Raise Your Hand and Ask: What’s PGAS?

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Credit: istock

Note: Most people don’t want to be the uncool one to raise their hand and ask a question, but in many cases we really should. These occasional “Raise Your Hand and Ask” posts highlight cool “buzzwords” you may have heard. My aim isn’t just to explain what they mean (that you can look up), but also why they matter.

What does “PGAS” mean – and why should I care?

 The short answer: Partitioned Global Address Space. The longer answer: a way to program as if there is “shared memory” between threads of a program (when there is not) in a way that allows for good performance.

PGAS is hardly new; I’ve seen PGAS supporters promoting it for decades now. But I’m ready to predict that PGAS is poised to become more popular in the next few years. PGAS either jumps in popularity in the next 10 years or we can declare it dead because the hardware it really needs is finally appearing.

Imagine five computers sharing an array

Imagine computers connected by cables. Normally, programs run on a single computer and use memory for the programs only on that computer. Communication between the computers is done with messages. The concept of PGAS is to have a way to access memory on any computer from any computer. Since the hardware will not really allow normal memory accessing to do this, the compiler of a PGAS language translates reads into request-return messages, or translates writes into messages to deliver data.

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A typical PGAS might have an array MYDATA that is split across our five computers.  It would look like an array MYDATA[X][Y] but the Y would indicate which system the data is on.  On system #1, MYDATA[10][1] = MYDATA[10][2] + MYDATA[10][3] + MYDATA[10][4] + MYDATA[10][5] would read four numbers from the other systems, add them, and save the result to a local part of the array (which can be read by any system).

Imagine that MYDATA is declared to have 500 elements, 100 in the first subscript times five computers. We can think of that as five copies of 100 elements, or 500 elements distributed across five computers. (PGAS does not dictate how we think of it or use it.)

PGAS is for clustered computers

My diagram shows computers that are fairly loosely connected. This is not really the target of PGAS systems because the time for messages between the computers is very long (high latency). However, that is the only issue and may diminish over time. PGAS will work functionally on any collection of connected computers. I personally like to think of it this way when programming, but run it on a system with much better performance than the system in my diagram.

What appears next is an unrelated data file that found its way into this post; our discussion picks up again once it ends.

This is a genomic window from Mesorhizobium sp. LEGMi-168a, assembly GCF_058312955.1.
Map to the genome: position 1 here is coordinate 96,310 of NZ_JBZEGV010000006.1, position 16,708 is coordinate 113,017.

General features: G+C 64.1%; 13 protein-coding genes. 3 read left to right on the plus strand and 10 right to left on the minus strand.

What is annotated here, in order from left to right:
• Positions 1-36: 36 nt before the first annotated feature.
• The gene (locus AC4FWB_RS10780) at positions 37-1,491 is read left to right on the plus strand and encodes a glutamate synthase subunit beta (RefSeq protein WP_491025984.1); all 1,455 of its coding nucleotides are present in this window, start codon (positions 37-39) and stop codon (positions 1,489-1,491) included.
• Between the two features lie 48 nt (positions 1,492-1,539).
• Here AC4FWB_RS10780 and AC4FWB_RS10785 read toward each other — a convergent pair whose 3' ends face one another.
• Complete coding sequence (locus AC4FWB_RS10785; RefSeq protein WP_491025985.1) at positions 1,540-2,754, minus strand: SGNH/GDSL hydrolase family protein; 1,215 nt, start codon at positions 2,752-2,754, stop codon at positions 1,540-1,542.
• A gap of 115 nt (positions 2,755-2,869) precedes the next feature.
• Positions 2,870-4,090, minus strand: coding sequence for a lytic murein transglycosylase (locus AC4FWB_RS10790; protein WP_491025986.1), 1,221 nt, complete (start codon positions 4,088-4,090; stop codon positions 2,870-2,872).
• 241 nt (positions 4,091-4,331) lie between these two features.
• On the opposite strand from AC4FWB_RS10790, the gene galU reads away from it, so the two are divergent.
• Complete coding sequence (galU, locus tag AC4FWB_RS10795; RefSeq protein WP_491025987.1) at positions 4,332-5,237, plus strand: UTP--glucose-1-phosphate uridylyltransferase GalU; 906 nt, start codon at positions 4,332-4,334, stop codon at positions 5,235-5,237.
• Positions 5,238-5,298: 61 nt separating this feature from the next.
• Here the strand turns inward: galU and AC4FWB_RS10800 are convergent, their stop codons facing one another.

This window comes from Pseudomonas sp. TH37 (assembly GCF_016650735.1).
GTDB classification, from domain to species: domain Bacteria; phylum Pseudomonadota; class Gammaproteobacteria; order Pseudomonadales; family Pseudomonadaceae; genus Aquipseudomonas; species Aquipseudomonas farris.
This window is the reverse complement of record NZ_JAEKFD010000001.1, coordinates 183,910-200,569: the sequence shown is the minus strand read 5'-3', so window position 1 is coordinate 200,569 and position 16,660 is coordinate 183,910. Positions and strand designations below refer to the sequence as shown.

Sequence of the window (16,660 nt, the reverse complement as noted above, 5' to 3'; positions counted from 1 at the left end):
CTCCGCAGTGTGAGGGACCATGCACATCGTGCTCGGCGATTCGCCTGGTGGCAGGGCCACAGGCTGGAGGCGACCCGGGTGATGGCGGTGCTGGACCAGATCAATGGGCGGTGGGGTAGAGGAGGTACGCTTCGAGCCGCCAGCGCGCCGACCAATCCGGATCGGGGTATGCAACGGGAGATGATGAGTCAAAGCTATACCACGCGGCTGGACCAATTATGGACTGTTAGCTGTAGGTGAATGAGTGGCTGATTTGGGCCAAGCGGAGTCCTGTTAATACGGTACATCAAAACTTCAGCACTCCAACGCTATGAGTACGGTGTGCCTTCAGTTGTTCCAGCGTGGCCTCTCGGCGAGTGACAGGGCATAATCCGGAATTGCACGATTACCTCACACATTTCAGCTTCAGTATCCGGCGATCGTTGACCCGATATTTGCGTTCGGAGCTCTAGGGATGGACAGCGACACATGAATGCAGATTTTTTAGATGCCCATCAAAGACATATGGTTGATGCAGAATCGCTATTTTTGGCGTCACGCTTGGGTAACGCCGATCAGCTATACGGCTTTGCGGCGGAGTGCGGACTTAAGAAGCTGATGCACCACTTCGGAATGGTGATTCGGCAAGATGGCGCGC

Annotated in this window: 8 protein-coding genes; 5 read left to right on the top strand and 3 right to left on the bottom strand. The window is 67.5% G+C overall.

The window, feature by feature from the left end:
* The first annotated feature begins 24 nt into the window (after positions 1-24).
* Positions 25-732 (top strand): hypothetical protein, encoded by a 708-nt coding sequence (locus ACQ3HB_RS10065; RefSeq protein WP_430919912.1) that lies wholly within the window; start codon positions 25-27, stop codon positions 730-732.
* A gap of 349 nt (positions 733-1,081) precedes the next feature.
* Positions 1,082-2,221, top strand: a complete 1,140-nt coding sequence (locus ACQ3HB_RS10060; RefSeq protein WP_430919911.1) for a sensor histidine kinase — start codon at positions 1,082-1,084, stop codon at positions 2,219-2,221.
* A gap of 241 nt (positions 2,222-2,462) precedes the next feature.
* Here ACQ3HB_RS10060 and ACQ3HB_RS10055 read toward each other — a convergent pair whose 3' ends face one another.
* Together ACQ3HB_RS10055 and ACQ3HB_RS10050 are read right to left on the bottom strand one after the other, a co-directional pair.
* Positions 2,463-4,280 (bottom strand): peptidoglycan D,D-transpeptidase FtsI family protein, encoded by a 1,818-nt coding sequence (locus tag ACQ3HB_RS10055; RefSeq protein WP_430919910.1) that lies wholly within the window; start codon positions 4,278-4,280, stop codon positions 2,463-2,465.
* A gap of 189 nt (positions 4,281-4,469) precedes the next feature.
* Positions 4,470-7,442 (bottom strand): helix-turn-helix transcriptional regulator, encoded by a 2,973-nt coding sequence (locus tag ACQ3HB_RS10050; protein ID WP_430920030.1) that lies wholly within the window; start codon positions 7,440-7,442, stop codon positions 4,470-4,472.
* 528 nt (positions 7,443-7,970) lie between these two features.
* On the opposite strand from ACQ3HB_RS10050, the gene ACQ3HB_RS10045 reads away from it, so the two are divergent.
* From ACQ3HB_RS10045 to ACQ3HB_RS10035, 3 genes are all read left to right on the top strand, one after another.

The real domain for PGAS is what we call clusters, including the really big clusters known as supercomputers. The interconnects in clusters are racing to offer lower and lower latency. PGAS languages have become tolerable or better on today’s clusters, and many expect advances in the next few years to make PGAS languages viable for a broader class of applications than ever before.

PGAS encourages “shared memory programming”

It’s a double-edged sword that PGAS creates the familiar and preferred “shared memory” programming model. Shared memory programming is perceived as easier to learn and program in, but shared-mutable state is really the root of many parallel programming bugs and performance issues. In general, all distributed memory applications on supercomputers use messages via a library call MPI (message passing interfaces). But, the pressure to support PGAS is high, and even the latest MPI standard includes extensions that are really PGAS as well.

Try it yourself

C and C++ programmers can look to UPC as an extension for PGAS support.  One quick way to get started is the Gnu UPC extensions to gcc. The Fortran 2008 standard offers “Coarrays,” which are supported by the Intel, Gnu, and Cray compilers currently. I have published some examples of PGAS code online to show what it looks like in more detail.

Additional information is available:


PGAS is definitely worth another look, as it’s poised to gain in popularity in the upcoming years. After years of theoretical interest, three factors make PGAS finally practical for widespread usage: (1) large numbers of cores connected coherently, including the Intel Xeon Phi products; (2) low-latency interconnects to bridge between processor/memory systems; (3) growing software and standards support for PGAS.  PGAS won’t take over the world, but it will take a seat as a key and important programming method for many applications in the future.

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